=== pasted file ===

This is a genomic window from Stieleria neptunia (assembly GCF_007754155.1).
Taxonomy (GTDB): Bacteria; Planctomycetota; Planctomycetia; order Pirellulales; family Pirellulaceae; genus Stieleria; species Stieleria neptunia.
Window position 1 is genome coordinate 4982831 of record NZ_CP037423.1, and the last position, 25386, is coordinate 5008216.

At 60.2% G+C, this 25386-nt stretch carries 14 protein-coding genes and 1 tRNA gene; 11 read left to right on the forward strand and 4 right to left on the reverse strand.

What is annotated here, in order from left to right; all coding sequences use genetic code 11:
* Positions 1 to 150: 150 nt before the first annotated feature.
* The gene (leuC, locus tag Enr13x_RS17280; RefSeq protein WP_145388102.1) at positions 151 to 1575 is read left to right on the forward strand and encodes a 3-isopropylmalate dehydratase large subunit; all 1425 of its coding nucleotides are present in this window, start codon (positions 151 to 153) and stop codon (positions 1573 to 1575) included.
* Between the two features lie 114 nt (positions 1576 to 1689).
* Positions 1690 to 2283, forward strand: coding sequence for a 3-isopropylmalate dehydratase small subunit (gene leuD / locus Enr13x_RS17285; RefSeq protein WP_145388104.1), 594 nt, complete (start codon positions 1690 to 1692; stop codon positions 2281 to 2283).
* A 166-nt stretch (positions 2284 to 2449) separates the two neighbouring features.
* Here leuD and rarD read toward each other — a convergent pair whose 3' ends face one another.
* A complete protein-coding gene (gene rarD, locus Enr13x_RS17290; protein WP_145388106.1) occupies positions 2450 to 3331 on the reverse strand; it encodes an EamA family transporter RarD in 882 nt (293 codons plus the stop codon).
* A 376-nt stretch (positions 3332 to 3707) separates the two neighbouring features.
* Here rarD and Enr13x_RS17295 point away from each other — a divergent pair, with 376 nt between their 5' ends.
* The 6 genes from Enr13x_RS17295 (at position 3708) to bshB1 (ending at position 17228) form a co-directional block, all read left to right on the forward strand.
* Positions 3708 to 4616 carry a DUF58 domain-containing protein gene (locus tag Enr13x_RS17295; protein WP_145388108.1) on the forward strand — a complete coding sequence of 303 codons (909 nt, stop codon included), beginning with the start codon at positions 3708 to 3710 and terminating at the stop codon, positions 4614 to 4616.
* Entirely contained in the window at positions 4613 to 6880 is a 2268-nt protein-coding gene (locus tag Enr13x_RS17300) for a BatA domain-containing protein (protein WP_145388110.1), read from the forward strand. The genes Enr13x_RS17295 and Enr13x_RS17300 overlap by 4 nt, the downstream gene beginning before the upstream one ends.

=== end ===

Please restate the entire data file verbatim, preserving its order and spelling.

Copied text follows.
This is a genomic window from Stieleria neptunia (assembly GCF_007754155.1).
Taxonomy (GTDB): Bacteria; Planctomycetota; Planctomycetia; order Pirellulales; family Pirellulaceae; genus Stieleria; species Stieleria neptunia.
Window position 1 is genome coordinate 4982831 of record NZ_CP037423.1, and the last position, 25386, is coordinate 5008216.

At 60.2% G+C, this 25386-nt stretch carries 14 protein-coding genes and 1 tRNA gene; 11 read left to right on the forward strand and 4 right to left on the reverse strand.

What is annotated here, in order from left to right; all coding sequences use genetic code 11:
* Positions 1 to 150: 150 nt before the first annotated feature.
* The gene (leuC, locus tag Enr13x_RS17280; RefSeq protein WP_145388102.1) at positions 151 to 1575 is read left to right on the forward strand and encodes a 3-isopropylmalate dehydratase large subunit; all 1425 of its coding nucleotides are present in this window, start codon (positions 151 to 153) and stop codon (positions 1573 to 1575) included.
* Between the two features lie 114 nt (positions 1576 to 1689).
* Positions 1690 to 2283, forward strand: coding sequence for a 3-isopropylmalate dehydratase small subunit (gene leuD / locus Enr13x_RS17285; RefSeq protein WP_145388104.1), 594 nt, complete (start codon positions 1690 to 1692; stop codon positions 2281 to 2283).
* A 166-nt stretch (positions 2284 to 2449) separates the two neighbouring features.
* Here leuD and rarD read toward each other — a convergent pair whose 3' ends face one another.
* A complete protein-coding gene (gene rarD, locus Enr13x_RS17290; protein WP_145388106.1) occupies positions 2450 to 3331 on the reverse strand; it encodes an EamA family transporter RarD in 882 nt (293 codons plus the stop codon).
* A 376-nt stretch (positions 3332 to 3707) separates the two neighbouring features.
* Here rarD and Enr13x_RS17295 point away from each other — a divergent pair, with 376 nt between their 5' ends.
* The 6 genes from Enr13x_RS17295 (at position 3708) to bshB1 (ending at position 17228) form a co-directional block, all read left to right on the forward strand.
* Positions 3708 to 4616 carry a DUF58 domain-containing protein gene (locus tag Enr13x_RS17295; protein WP_145388108.1) on the forward strand — a complete coding sequence of 303 codons (909 nt, stop codon included), beginning with the start codon at positions 3708 to 3710 and terminating at the stop codon, positions 4614 to 4616.
* Entirely contained in the window at positions 4613 to 6880 is a 2268-nt protein-coding gene (locus tag Enr13x_RS17300) for a BatA domain-containing protein (protein WP_145388110.1), read from the forward strand. The genes Enr13x_RS17295 and Enr13x_RS17300 overlap by 4 nt, the downstream gene beginning before the upstream one ends.